Community

CommonBond Goes to Ghana: 4 Magical Days Seeing Our Social Impact Firsthand

This week, a group of CommonBond employees and borrowers returned from a four-day trip to Ghana to see our Social Promise in action. Our partners at Pencils of Promise coordinated an incredible trip where we got to experience the impact of our 1-for-1 model firsthand.

The trip was, in a word, unforgettable. Each dayeach momentbrought new experiences, relationships, and even greater awareness of the power of the CommonBond and Pencils of Promise partnership in enabling quality education and promoting literacy in some of Ghana's most rural communities. And the fact that we got to share the experience with three of our incredible CommonBond borrowers made it even more special for us.

Here's a glimpse of what we learned:

Day 1: Welcome to Ghana!

Friday was our first full day in Ghana. We departed from our hotel in Accra that morning, taking a three-hour drive to a rural village called Agorhome to visit our first Pencils of Promise (PoP) school on the trip.

As soon as we arrived, we were greeted with a welcome ceremony, complete with traditional songs and lively dancing by several of the students. Members of the community, including the head of the district, each spoke about the importance of the PoP school within the community and expressed their gratitude to us and PoP for making it possible. They even gifted each of us personalized sashes welcoming us to Ghana!

Following the ceremony, we spoke with the students and visited a few classrooms to see the students and teachers in action. One of the interesting teaching techniques we observed were "phonic chants," where students used singing and movement to learn the alphabet. PoP's goal is to make sure students are literate before completing primary school, and the phonic chants have so far proven to be effective in promoting literacy.

Day 2: School Inauguration Ceremony

On Saturday, we drove about an hour from our hotel in Ho to attend an inauguration ceremony for a new school that was just completed in Abutia Adegbleve. This was one of the most special parts of the trip because it showed not only how excited, but how invested, the entire community was in their new school. Students and their families, as well as local elected officials, attended the ceremony, which lasted about two hours and included heartfelt speeches in the Ewe language from Freeman Gobah, PoP's Ghana Country Director, and local officials.

Following the ceremony, we walked over to the new school for the ribbon-cutting ceremony, a tradition at each new PoP school inauguration. Once the ribbon was cut, the students and families flooded into the brand-new classrooms and cheered with excitement. After months of construction, they finally had a new school in their community!

Afterwards, we continued the celebration with more traditional songs and dancesand we even had the opportunity to teach the community some of our own dances, including "classics" like the Macarena.

Day 3: Pitching In to Help Build a New School

On Sunday we got to roll up our sleeves and get our hands dirty:  this was the day we traveled to Aflao, a town on Ghana's border with Togo, to help the community build a brand-new preschool. As soon as we pulled in to the community, we saw a group of several men hard at work making bricks from a cement mixture. Nearby, women and children from the community were singing and dancing. We could immediately tell how excited the entire community was about having a new school built.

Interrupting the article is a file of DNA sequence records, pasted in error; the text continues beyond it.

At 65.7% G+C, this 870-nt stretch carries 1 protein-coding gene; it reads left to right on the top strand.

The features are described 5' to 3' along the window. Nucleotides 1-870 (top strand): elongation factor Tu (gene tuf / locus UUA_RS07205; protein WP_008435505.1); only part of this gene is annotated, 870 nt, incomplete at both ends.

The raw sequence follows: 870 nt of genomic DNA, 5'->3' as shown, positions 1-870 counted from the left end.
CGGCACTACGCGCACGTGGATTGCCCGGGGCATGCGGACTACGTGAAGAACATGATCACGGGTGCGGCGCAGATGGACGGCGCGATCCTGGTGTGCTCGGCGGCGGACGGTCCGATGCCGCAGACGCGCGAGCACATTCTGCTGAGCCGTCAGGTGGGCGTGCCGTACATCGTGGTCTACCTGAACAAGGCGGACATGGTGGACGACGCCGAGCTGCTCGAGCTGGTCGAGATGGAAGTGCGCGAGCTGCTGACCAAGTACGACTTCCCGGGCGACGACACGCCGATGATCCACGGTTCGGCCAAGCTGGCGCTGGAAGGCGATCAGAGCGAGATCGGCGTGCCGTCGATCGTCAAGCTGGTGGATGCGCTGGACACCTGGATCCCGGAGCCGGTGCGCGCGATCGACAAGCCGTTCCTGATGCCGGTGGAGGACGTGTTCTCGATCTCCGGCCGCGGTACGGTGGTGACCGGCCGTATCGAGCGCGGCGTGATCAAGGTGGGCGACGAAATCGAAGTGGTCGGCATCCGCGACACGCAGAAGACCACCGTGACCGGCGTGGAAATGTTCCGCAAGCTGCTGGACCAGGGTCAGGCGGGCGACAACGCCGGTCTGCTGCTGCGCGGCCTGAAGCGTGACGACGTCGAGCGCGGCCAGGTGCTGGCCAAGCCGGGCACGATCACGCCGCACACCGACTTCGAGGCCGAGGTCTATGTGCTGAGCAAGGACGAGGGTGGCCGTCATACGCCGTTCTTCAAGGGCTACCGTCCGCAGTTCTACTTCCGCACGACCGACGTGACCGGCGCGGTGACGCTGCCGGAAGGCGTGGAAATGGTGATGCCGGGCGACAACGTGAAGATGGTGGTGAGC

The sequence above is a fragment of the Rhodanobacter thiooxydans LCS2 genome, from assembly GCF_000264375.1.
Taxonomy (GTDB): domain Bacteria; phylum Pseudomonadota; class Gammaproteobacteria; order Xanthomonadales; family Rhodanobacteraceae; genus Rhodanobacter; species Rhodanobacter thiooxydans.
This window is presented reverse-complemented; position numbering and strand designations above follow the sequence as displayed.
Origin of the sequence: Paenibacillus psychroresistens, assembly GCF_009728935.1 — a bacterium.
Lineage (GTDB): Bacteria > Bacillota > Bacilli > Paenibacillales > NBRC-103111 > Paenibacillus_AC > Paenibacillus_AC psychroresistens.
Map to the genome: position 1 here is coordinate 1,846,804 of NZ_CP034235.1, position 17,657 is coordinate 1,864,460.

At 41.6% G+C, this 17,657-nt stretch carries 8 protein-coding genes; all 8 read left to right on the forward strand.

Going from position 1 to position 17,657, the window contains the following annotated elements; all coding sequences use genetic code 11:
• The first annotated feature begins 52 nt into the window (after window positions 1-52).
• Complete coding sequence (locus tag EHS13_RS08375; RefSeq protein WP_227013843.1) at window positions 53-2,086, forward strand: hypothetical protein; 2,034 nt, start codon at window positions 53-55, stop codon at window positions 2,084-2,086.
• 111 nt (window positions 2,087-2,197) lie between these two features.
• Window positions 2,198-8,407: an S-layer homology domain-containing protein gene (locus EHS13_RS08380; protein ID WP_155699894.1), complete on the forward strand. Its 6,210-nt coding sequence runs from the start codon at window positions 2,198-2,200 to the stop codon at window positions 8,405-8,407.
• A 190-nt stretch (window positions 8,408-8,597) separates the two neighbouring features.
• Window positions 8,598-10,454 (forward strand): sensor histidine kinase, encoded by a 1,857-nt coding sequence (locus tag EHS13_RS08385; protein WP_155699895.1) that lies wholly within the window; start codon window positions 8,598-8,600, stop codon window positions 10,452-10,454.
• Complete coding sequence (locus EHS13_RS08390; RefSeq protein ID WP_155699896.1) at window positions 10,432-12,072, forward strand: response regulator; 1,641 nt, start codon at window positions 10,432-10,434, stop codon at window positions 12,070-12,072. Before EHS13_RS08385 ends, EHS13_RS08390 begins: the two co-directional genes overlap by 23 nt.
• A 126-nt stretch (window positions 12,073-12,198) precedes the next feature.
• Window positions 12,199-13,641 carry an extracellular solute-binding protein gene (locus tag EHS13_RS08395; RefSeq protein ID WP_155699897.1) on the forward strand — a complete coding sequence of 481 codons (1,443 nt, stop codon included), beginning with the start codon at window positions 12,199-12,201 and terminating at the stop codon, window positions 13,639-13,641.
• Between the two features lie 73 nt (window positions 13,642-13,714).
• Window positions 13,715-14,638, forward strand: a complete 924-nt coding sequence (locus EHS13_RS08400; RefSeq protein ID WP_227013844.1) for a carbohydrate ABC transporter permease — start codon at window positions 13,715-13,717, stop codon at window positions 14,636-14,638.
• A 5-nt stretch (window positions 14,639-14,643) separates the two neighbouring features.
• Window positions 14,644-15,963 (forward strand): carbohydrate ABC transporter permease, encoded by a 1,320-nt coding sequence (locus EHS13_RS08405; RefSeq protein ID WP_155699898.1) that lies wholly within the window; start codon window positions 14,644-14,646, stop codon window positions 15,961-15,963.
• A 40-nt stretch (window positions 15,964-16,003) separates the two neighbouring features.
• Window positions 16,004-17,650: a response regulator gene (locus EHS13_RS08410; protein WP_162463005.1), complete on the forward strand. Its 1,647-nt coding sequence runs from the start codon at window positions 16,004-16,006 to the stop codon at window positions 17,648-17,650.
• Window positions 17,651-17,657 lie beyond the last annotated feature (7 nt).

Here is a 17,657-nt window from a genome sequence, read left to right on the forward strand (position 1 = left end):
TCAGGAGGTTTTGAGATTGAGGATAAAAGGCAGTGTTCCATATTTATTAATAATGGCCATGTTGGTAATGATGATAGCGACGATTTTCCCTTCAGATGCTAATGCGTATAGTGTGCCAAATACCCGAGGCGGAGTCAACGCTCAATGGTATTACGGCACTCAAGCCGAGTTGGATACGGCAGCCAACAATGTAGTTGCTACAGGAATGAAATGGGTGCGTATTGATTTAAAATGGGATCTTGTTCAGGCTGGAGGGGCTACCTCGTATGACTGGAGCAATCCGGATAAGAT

Before PoP builds a school, it must get a commitment from the community to provide 20% of the cost of the school in building materials and/or labor to construct the school. This is a brilliant model that engages the community early on in the process, and keeps them invested over the long term.

We spent about two hours helping to mix cement and make the bricks. It took a bit of practice to get the hang of the routine, but by the end of it, we had helped to make at least 20 bricks. In the process, we learned that it takes 450 bricks to build a three-room school. It was very rewarding to contribute to even a small portion of that.      

                   

Later on Sunday, we got into some monkey businessliterally. We had a blast visiting a monkey sanctuary outside of Ho, where we fed bananas to the monkeys, who proceeded to climb all over everyone to grab said bananas.

                       

Day 4: Seeing Literacy in Action

On our final day in Ghana, we drove a couple hours outside of Ho to visit a PoP school in Adaklu Hlihave that is piloting a unique e-reader program. Each student at the school gets his or her own e-reader that is loaded with 100 books in both English and the local language. We sat in during a class on adolescent health, and observed as the students read aloud from the e-readers. 

One of the most interesting aspects of this program is that students in a community with minimal electricity have access to e-readers. This is possible because the school has electricity and is equipped with charging stations.

While the e-reader program is still relatively new, early results have shown a significant increase in literacy among the students. Above all, it was very rewarding for us to see how excited the students were about reading, and how much pride they showed in having these devices.

The four days we spent in Ghana were filled with inspiring and eye-opening experiences that none of us will soon forget. This trip demonstrated the sheer power of our partnership with PoP and truly brought our Social Promise to life.

We can't wait to return again next year and see how these communities have continued to develop and thrive. And we'll look forward to bringing more members of our borrower community to join us!

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